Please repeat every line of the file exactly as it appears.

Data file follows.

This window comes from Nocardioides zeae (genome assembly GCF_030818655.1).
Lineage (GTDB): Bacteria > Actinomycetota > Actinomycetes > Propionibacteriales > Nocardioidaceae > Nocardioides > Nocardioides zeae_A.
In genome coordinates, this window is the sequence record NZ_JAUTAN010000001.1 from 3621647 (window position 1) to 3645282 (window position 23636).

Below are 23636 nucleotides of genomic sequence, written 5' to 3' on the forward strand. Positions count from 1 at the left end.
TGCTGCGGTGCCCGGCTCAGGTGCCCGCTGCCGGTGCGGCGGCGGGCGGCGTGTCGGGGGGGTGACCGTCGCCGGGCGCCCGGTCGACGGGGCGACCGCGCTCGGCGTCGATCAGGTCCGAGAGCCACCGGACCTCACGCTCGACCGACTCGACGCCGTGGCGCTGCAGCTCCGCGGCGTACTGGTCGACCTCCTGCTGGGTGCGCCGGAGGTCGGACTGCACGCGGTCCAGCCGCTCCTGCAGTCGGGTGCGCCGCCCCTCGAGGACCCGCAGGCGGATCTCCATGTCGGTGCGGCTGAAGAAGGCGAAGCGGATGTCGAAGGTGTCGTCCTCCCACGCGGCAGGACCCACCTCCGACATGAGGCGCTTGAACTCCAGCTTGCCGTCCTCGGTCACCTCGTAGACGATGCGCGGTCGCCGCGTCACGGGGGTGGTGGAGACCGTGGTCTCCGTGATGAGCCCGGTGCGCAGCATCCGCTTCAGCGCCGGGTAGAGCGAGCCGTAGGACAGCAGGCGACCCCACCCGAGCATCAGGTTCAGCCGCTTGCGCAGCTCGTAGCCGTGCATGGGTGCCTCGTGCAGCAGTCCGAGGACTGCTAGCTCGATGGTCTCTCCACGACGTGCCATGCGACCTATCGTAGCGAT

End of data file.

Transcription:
This window comes from Nocardioides zeae (genome assembly GCF_030818655.1).
Lineage (GTDB): Bacteria > Actinomycetota > Actinomycetes > Propionibacteriales > Nocardioidaceae > Nocardioides > Nocardioides zeae_A.
In genome coordinates, this window is the sequence record NZ_JAUTAN010000001.1 from 3621647 (window position 1) to 3645282 (window position 23636).

Below are 23636 nucleotides of genomic sequence, written 5' to 3' on the forward strand. Positions count from 1 at the left end.
TGCTGCGGTGCCCGGCTCAGGTGCCCGCTGCCGGTGCGGCGGCGGGCGGCGTGTCGGGGGGGTGACCGTCGCCGGGCGCCCGGTCGACGGGGCGACCGCGCTCGGCGTCGATCAGGTCCGAGAGCCACCGGACCTCACGCTCGACCGACTCGACGCCGTGGCGCTGCAGCTCCGCGGCGTACTGGTCGACCTCCTGCTGGGTGCGCCGGAGGTCGGACTGCACGCGGTCCAGCCGCTCCTGCAGTCGGGTGCGCCGCCCCTCGAGGACCCGCAGGCGGATCTCCATGTCGGTGCGGCTGAAGAAGGCGAAGCGGATGTCGAAGGTGTCGTCCTCCCACGCGGCAGGACCCACCTCCGACATGAGGCGCTTGAACTCCAGCTTGCCGTCCTCGGTCACCTCGTAGACGATGCGCGGTCGCCGCGTCACGGGGGTGGTGGAGACCGTGGTCTCCGTGATGAGCCCGGTGCGCAGCATCCGCTTCAGCGCCGGGTAGAGCGAGCCGTAGGACAGCAGGCGACCCCACCCGAGCATCAGGTTCAGCCGCTTGCGCAGCTCGTAGCCGTGCATGGGTGCCTCGTGCAGCAGTCCGAGGACTGCTAGCTCGATGGTCTCTCCACGACGTGCCATGCGACCTATCGTAGCGAT